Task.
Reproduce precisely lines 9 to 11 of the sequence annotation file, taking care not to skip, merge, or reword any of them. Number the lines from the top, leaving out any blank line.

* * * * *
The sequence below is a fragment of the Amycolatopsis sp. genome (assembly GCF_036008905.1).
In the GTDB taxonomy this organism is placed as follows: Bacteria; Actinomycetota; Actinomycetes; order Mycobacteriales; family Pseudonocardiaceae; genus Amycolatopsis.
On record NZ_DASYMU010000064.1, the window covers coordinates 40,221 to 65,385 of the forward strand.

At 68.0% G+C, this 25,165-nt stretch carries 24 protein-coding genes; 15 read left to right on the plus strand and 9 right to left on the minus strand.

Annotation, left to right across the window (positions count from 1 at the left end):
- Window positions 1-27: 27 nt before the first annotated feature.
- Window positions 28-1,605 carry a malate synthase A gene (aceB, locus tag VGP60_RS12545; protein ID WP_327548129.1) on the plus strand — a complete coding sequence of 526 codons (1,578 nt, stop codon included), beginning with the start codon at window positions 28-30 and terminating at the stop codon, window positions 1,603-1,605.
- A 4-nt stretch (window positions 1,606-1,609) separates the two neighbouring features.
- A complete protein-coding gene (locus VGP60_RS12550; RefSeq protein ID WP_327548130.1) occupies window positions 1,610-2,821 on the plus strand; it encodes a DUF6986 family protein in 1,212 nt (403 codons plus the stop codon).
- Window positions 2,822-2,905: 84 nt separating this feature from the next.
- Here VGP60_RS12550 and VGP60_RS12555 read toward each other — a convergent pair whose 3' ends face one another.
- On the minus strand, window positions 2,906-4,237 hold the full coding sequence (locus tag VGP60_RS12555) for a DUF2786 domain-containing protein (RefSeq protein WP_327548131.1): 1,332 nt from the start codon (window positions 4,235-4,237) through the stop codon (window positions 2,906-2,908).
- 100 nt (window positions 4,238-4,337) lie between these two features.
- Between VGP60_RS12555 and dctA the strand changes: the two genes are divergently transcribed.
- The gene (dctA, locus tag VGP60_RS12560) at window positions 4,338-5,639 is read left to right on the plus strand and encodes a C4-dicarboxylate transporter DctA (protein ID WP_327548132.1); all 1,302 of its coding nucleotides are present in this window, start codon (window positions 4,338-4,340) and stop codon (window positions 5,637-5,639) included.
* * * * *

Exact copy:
- A complete protein-coding gene (locus VGP60_RS12550; RefSeq protein ID WP_327548130.1) occupies window positions 1,610-2,821 on the plus strand; it encodes a DUF6986 family protein in 1,212 nt (403 codons plus the stop codon).
- Window positions 2,822-2,905: 84 nt separating this feature from the next.
- Here VGP60_RS12550 and VGP60_RS12555 read toward each other — a convergent pair whose 3' ends face one another.